Fragments from the Australia Diaries 2000 (part 24) - NZ North Island

Great seat, lots of leg room

New Zealand is the BOMB Baby, having said that...
at this point in my life, I couldn't see myself living here. It's great place for backpacking adrenaline junkies but to actually settle down here…maybe if I met and found true love with 'Shane' and his flock of 10,000 sheep, who knows! (Every guy in New Zealand is called 'Shane', every guy in Australia is called 'Steve' - fact!).

Come back to me in ten years and I might be all about the quiet life and desperate to live here. Maybe with all the greenery and scenery it reminds me too much of home, (well, if Ireland had a tan, and went to the gym loads, and was ridiculously good looking).

Auckland is lovely; it’s quiet, very spread out, in fact second only to LA in geographical size (who’s been reading the Lonely Planet - Dom, lent us his book and it's become our bible, hope he doesn't mind it coming back in ribbons!). Despite Auckland's size you can pretty much see the highlights of the city in a couple of days (if you're pushed for time). Walk along Queen Street, take a cruise of the harbour (SO many boats, hence the nickname "City of Sails"), catch a ferry and go explore a different neighbourhood. There are lots of parks, skytop views, little islands to keep your camera snap happy.

After a while we were content to move on, especially since our random Canadian roommate in our hostel was proving to be a tad psychotic (think, The Shining). Top tip - If you can get/afford a private room in a hostel, go for it, it will still be cheaper than a hotel but an extra piece of privacy makes a difference. You can still meet people and make friends, hostels in Australia and New Zealand are generally very well run and focus on promoting local tourism and creating a collegiate atmosphere (Happy Hours, BBQ Nights, etc).

We wanted to head north and explore The Bay of Islands. Due to a mixture of laziness and frugality we didn't want to hire a car, so we had no choice but to join up with the Kiwi Experience. Most backpackers to the Antipodes at some point join an organised tour. The most popular being the New Zealand Kiwi Experience Tour Bus. Fearing forced camaraderie and organised 'fun', we were reluctant to join a tour aimed at 'young people'.

It was exactly as I imagined, lots of intense people desperately trying to befriend others with talk of how M. A. D. Krazee they are. A lot of travelling stories one-upmanship, "That reminds me of the time I was in Burma, excuse me, Myanmar, there I was, arm wrestling with a phyton when Aung San Suu Kyi grabs me, folds me into her arms and whispers in my ear 'you make me want to be a better person'". Give me strength.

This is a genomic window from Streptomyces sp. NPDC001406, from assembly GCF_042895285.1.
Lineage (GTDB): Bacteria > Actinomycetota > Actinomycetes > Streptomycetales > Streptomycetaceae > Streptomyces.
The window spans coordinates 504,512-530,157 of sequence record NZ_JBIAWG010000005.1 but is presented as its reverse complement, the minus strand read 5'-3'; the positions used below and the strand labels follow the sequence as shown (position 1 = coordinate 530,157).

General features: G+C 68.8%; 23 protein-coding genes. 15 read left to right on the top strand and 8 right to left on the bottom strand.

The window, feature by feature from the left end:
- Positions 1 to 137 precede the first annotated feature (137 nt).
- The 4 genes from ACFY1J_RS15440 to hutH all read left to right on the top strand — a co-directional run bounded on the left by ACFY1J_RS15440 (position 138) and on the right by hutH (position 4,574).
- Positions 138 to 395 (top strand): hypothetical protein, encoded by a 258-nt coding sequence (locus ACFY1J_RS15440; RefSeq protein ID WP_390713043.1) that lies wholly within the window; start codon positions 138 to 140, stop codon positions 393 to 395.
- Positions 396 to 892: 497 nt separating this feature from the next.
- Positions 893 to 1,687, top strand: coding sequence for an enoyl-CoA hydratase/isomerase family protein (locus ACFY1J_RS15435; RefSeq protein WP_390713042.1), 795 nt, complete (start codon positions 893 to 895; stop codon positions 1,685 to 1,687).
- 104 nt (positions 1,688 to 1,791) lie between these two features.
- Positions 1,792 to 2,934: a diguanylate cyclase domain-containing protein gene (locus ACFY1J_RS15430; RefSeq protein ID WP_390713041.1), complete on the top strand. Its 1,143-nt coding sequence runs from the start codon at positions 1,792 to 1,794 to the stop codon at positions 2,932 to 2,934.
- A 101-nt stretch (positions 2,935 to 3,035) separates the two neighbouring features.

(I was never going to admit it was a super convenient way to fully embrace what the country had to offer).

The bus included the pained “getting to know each other” games (groan). Maybe on another day I might have been more into it, and in fairness it is what these backpacker tours are famed for, but there should be an opt-out button for recluses like me. They swapped everyones tickets around with the intention that you find the person with your ticket and then, I dunno, talk about their troubled childhood, feel their pain and other such tripe. Of course John Wayne had my ticket, he was clad in cowboy boots, ten gallon hat, wranglers, leather waist coat, he looked like some outlaw on the run from the sheriff. We exchanged our tickets in silence. 

Oh, I just remembered, possibly the most painful part of the journey was sitting behind this Canadian girl who after an hour of voluminous drivel about how shy she was to an unfortunate German bloke sitting beside her (even after he donned his “feed-the-world” earphones). She took the only option available to her and started reading out loud passages from The Catcher in the Rye. I don’t mean the odd paragraph here and there I mean full chapters! Good God.

Thankfully the Bay of Islands lived up to its glowing reputation. It was nature at its best. It's where the first European settlers arrived. 

Hhmm, maybe New Zealand as a place to live is growing on me afterall :o)

<<PREVIOUS POST                    NEXT POST>>